In the case of Unintended Steering, again, the steering mechanism can be examined and oftentimes tested to detect mechanical deficiencies. In the absence of these, electronic downloads are performed to determine if the steering inputs were consistent with the motion of the vehicle in the collision. Absent any tire slippage conditions, data inconsistent with the vehicle’s motion could indicate a control problem. My experience in one case to date, however, has been to find that, despite the vehicle manufacturer’s warnings to the contrary, the driver had been using the vehicle’s Lane-Centering Steering (LCS) system in a hands-off attitude, as indicated by a system-disengage signaled prior to the collision. It was determined that the vehicle user’s manual informs that the LCS is not a full automation system and is programmed to disengage after a certain time if it detects no steering inputs from the driver. A very prominent warning is included in the user’s manual to this effect and state’s that the driver is to maintain full control of the vehicle’s steering at all times for this purpose, whether the LCS system is engaged or not. The collision cause, in this case, was attributed to driver misuse of the LCS system.

In the case of brake malfunction, the braking system can be examined and tested.  Experience has shown, however, that even though the braking system functions, its performance can be degraded due to defects in repairs, wear-and-tear of the system components (lack of maintenance), or driver misuse of the braking system as sometimes takes place in hilly terrain, where the brakes are ridden for prolonged periods on downhill slopes, resulting in overheating and brake fade, as indicated by glazed brake pads.  These findings often require wheel removal and brake disassembly such that the friction surfaces of the brake pads can be examined and documented. Examinations to this extent will require the assistance of a mobile mechanical repair service, especially in the case of large commercial vehicles.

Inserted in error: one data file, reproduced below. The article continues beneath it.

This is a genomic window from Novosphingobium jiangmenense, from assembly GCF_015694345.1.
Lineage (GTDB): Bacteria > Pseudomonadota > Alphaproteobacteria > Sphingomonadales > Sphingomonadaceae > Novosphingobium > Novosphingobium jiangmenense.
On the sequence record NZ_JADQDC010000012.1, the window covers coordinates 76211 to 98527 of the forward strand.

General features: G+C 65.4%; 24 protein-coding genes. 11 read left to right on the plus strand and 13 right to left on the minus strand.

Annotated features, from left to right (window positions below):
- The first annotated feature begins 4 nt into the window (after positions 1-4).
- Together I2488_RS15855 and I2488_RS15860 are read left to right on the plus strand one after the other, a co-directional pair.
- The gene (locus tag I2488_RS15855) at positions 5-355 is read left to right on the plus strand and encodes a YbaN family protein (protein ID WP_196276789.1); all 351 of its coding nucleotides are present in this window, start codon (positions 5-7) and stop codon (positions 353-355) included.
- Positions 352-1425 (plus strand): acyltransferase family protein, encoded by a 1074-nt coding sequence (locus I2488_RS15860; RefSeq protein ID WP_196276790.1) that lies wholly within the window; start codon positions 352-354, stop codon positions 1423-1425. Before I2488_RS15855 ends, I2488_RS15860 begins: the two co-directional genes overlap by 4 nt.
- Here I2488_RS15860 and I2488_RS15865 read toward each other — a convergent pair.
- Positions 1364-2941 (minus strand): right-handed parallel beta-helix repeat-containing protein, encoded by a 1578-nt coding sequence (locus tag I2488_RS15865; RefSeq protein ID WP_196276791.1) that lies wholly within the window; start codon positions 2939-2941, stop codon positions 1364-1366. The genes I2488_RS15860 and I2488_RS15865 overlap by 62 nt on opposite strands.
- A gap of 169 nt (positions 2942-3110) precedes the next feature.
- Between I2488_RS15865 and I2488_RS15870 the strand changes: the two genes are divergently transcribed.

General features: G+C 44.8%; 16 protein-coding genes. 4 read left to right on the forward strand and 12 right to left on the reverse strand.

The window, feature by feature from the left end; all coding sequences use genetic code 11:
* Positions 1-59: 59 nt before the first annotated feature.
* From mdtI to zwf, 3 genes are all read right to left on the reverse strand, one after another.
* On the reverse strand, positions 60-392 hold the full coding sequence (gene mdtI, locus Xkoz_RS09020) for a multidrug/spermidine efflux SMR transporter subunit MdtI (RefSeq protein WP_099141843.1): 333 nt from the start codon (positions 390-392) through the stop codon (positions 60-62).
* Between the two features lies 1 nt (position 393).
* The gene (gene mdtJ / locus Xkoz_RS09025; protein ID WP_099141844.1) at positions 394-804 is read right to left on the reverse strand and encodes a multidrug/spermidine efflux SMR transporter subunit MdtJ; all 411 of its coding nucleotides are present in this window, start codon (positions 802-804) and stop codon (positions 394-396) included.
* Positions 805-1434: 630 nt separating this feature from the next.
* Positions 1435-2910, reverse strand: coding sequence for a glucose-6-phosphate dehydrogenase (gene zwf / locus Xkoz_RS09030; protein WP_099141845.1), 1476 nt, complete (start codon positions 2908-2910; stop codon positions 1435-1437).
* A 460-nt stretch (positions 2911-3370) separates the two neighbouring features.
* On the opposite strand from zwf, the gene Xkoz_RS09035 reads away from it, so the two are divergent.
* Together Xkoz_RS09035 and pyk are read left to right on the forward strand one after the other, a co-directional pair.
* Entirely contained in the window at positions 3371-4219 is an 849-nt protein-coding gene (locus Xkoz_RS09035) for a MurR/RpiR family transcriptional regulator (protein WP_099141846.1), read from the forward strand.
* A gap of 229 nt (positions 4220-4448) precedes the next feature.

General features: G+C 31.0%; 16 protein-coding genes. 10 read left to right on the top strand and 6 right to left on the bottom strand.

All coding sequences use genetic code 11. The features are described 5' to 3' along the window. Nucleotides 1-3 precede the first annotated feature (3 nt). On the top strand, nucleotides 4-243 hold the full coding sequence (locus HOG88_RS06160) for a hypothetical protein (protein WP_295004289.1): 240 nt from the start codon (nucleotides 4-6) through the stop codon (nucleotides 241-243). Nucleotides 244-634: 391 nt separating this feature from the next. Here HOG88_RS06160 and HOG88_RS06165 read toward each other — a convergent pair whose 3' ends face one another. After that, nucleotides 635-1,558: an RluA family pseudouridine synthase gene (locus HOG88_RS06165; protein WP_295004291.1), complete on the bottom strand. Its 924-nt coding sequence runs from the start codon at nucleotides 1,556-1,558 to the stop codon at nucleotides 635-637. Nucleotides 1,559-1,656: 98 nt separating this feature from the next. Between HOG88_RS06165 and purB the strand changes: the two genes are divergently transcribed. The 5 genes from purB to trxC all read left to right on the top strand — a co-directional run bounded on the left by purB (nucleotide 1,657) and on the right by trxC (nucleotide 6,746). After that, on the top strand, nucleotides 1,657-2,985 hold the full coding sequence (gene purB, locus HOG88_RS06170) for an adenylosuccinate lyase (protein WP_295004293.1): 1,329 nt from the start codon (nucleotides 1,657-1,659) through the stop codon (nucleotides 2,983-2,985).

Finally, in the case of apparent Advanced Driver Assistance System (ADAS) malfunctions it cannot be emphasized enough that ADAS, which includes collision mitigation, although advanced, are not yet sophisticated enough to be considered or utilized as a full automation system. For instance, collision mitigation sensing systems function well to detect moving objects but tend to ignore stationary objects that it detects in or near a roadway. This is a known shortcoming and is the reason these systems are classified as Level 2, Partial Automation instead of Level 5, full automation autonomous driving systems. It is also the reason manufacturers warn owners not to use such devices as you would a full automation system. My own experience has included at least two collisions involving driver misuse of an ADAS system by operating it in a head-down, hands-off attitude, wherein the vehicle eventually failed to identify and avoid a construction object or vehicle up ahead.  


About the Author

G. Wayne Maltry, AMT, BSAE, MSME, PE is a consulting engineer with our Columbia, SC office. Mr. Maltry provides consulting services in the following areas: fracture and failure analysis, including finite element analysis; aircraft crash and vehicle collision investigation and reconstruction; origin and cause of air and land vehicle, structure and equipment fires; machinery scope of damages; assessment of appliances, machinery, vehicles and equipment (including HVAC); evaluation and analysis of process equipment, plumbing and piping; industrial accident analysis; and lightning damage assessment. You may contact Wayne for your forensic engineering needs at wmaltry@edtengineers.com or (803) 791-8800.